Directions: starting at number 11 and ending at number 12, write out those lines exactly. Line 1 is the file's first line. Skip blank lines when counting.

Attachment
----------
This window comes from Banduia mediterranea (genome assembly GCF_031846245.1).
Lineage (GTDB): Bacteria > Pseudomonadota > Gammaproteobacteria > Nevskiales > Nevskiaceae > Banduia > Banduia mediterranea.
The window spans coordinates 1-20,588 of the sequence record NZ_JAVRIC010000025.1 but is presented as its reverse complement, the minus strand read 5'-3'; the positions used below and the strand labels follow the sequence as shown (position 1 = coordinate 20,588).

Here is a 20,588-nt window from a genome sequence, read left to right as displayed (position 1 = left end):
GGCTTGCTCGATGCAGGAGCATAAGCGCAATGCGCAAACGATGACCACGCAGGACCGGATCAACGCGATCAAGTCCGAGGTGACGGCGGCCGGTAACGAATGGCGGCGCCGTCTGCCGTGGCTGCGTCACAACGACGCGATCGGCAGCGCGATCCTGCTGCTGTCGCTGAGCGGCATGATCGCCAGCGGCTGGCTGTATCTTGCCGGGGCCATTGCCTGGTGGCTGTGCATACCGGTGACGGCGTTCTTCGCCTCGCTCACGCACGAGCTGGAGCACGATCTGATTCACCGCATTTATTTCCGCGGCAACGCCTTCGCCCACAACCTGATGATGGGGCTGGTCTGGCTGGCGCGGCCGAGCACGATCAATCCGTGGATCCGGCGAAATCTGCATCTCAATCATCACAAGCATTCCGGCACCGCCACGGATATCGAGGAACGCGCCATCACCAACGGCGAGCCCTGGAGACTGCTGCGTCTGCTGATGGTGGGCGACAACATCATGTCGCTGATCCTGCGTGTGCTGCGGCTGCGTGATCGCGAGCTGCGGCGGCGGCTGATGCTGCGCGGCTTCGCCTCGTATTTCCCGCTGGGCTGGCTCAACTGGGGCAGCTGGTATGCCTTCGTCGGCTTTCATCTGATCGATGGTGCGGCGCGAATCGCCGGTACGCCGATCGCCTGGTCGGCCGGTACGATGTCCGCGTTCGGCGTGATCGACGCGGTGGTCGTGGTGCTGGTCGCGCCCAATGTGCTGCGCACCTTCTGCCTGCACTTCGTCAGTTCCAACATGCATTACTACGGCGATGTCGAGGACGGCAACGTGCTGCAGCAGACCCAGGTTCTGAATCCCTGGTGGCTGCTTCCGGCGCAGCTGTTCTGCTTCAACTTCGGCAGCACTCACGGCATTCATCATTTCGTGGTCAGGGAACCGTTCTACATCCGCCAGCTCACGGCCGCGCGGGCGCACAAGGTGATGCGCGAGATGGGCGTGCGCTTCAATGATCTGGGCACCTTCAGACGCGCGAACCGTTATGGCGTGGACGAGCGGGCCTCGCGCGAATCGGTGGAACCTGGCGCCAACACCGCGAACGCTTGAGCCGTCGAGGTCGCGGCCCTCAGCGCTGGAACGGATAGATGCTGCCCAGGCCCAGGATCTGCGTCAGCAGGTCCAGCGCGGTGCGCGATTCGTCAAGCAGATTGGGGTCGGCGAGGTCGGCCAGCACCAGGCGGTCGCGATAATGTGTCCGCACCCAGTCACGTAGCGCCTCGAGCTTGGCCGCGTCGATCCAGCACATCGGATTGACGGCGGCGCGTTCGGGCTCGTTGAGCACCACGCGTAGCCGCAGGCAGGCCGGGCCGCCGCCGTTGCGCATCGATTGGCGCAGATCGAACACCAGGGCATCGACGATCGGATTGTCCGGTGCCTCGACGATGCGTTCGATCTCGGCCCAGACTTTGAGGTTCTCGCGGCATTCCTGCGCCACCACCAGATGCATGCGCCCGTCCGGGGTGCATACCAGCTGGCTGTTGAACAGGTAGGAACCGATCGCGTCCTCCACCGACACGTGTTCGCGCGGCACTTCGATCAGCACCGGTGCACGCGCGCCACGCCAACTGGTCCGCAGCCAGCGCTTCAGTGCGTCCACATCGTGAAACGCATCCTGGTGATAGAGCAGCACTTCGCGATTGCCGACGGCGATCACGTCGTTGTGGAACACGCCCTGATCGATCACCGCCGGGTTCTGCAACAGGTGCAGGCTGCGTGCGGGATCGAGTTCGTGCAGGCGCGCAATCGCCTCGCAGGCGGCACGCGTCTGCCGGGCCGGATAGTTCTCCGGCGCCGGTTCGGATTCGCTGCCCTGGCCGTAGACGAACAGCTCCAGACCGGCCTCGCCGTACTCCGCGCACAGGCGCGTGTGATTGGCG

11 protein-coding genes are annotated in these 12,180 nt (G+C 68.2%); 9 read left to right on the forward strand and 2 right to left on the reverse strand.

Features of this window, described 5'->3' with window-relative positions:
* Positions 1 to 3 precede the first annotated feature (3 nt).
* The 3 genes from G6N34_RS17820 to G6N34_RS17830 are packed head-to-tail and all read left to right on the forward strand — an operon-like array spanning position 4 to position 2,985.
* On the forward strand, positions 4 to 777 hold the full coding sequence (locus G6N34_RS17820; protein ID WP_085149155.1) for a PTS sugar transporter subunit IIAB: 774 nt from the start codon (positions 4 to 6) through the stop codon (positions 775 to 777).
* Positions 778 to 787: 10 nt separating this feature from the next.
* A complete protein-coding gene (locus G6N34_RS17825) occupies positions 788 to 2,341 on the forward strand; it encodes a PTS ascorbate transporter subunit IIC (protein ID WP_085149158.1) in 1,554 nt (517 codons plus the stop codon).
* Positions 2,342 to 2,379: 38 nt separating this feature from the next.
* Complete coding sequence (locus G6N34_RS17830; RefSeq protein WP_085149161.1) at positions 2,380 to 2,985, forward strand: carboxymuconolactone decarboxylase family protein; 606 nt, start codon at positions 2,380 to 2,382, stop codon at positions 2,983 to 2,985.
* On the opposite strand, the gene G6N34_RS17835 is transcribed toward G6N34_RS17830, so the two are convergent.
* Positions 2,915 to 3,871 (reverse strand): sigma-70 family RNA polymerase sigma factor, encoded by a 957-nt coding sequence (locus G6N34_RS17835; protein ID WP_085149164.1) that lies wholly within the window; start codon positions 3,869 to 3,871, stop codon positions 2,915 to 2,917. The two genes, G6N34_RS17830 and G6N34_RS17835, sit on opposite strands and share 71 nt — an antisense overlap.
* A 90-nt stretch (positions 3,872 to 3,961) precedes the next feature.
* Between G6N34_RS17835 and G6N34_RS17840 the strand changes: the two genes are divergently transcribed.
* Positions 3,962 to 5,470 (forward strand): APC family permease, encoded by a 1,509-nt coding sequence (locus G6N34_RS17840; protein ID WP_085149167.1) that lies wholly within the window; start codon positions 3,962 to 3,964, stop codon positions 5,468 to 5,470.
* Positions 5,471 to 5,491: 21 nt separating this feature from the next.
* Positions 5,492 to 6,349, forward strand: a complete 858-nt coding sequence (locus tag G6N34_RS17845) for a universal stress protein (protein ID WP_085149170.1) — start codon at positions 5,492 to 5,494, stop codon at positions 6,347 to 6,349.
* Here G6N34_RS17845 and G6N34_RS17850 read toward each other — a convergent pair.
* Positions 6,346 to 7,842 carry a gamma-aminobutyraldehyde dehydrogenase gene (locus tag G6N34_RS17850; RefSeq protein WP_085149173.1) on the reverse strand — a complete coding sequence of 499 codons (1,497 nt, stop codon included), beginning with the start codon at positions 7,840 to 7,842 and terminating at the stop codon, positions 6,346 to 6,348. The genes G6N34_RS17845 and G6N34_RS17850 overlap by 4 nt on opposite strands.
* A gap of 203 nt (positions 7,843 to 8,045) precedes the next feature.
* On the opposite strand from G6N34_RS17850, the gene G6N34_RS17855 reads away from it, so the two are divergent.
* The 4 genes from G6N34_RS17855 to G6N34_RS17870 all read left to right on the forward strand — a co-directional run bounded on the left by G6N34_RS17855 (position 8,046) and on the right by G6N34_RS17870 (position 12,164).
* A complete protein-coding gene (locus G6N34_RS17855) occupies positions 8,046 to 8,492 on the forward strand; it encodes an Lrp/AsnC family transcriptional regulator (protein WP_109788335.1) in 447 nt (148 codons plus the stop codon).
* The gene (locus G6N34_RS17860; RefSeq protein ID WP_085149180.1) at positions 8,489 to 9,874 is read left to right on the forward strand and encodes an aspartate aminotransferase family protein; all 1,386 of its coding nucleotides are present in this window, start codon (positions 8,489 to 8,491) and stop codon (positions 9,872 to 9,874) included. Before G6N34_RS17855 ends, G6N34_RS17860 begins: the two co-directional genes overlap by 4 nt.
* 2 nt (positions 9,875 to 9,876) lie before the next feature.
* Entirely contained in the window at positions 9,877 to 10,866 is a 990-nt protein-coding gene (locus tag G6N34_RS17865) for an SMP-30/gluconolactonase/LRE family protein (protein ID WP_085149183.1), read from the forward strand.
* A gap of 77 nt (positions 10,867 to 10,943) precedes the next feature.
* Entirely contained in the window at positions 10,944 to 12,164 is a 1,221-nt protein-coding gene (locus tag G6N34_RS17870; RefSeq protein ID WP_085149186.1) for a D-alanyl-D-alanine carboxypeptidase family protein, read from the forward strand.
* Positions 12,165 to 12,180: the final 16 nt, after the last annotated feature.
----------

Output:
* Positions 778 to 787: 10 nt separating this feature from the next.
* A complete protein-coding gene (locus G6N34_RS17825) occupies positions 788 to 2,341 on the forward strand; it encodes a PTS ascorbate transporter subunit IIC (protein ID WP_085149158.1) in 1,554 nt (517 codons plus the stop codon).